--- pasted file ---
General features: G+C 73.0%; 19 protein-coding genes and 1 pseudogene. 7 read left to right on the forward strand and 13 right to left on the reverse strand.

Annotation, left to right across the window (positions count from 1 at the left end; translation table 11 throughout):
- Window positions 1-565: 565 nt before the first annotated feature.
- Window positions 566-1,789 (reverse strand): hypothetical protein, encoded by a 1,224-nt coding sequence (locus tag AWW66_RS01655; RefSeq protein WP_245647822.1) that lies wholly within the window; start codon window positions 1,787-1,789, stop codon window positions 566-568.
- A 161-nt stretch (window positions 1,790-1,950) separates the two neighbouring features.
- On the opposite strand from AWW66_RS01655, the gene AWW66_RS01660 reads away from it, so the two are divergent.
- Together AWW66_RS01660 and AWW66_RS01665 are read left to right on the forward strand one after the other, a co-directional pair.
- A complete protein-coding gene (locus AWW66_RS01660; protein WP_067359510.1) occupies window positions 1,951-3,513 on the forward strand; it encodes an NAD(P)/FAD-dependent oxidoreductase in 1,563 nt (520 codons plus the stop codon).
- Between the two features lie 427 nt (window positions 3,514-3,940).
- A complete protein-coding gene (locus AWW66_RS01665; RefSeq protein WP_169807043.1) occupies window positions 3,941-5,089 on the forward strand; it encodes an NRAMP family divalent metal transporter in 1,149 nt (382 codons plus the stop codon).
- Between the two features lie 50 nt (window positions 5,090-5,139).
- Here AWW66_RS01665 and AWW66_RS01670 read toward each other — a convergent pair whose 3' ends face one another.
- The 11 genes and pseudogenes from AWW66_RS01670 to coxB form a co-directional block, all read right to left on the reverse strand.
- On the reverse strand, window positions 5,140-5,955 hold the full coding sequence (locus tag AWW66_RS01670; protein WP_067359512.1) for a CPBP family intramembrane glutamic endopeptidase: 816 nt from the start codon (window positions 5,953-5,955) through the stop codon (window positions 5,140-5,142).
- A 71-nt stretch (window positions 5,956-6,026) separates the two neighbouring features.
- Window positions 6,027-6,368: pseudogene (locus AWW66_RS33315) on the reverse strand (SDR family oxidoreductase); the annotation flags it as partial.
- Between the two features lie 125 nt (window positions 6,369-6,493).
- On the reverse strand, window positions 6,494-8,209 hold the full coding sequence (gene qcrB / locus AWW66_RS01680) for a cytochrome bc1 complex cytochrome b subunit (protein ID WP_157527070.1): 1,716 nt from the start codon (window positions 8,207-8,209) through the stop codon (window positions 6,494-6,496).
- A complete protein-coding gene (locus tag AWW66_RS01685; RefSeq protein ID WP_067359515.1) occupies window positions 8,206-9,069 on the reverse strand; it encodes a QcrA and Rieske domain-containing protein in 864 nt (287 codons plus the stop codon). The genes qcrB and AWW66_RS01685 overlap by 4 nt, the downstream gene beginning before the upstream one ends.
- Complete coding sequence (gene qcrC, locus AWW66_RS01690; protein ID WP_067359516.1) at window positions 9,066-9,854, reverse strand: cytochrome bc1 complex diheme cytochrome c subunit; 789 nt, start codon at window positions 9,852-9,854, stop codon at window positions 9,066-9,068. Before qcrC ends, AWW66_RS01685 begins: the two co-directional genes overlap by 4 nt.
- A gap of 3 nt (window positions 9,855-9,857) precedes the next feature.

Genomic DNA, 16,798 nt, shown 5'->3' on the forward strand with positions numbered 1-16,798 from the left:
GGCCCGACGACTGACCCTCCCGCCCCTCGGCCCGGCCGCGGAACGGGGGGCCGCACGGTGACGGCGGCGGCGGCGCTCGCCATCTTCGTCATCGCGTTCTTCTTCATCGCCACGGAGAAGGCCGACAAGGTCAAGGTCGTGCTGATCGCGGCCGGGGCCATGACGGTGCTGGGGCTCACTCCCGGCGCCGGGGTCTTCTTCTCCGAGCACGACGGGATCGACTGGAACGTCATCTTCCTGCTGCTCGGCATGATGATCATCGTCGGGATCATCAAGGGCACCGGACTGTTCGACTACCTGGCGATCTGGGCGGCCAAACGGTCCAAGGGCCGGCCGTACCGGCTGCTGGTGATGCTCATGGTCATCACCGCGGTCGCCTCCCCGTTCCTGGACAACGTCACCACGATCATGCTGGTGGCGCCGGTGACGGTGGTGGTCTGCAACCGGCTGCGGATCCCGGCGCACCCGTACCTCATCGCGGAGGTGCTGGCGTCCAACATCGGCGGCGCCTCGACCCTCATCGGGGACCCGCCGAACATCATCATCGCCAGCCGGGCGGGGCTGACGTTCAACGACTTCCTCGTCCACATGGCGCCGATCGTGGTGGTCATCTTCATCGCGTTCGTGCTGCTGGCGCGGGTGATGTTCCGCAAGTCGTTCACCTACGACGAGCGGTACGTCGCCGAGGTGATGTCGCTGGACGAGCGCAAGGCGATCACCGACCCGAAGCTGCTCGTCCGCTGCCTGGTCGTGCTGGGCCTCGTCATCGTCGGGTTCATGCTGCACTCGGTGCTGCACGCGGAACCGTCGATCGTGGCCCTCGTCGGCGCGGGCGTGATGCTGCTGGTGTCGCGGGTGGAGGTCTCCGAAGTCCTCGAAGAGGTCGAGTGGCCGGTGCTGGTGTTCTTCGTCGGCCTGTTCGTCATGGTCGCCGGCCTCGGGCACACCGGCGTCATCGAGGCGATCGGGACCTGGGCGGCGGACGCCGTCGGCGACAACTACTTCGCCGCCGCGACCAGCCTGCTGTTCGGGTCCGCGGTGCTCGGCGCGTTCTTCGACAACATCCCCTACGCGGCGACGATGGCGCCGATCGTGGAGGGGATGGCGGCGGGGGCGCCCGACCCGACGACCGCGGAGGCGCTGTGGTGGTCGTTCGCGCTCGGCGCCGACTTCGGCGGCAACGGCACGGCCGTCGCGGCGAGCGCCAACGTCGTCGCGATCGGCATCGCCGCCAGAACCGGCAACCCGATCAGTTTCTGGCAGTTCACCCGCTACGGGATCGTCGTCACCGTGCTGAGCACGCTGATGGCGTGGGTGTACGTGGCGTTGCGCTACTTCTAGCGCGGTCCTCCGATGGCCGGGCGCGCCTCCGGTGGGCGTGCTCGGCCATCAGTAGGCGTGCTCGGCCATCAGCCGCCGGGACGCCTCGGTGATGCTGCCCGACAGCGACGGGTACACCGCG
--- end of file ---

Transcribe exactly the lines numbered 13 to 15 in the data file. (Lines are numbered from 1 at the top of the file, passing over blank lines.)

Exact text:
- The 11 genes and pseudogenes from AWW66_RS01670 to coxB form a co-directional block, all read right to left on the reverse strand.
- On the reverse strand, window positions 5,140-5,955 hold the full coding sequence (locus tag AWW66_RS01670; protein WP_067359512.1) for a CPBP family intramembrane glutamic endopeptidase: 816 nt from the start codon (window positions 5,953-5,955) through the stop codon (window positions 5,140-5,142).
- A 71-nt stretch (window positions 5,956-6,026) separates the two neighbouring features.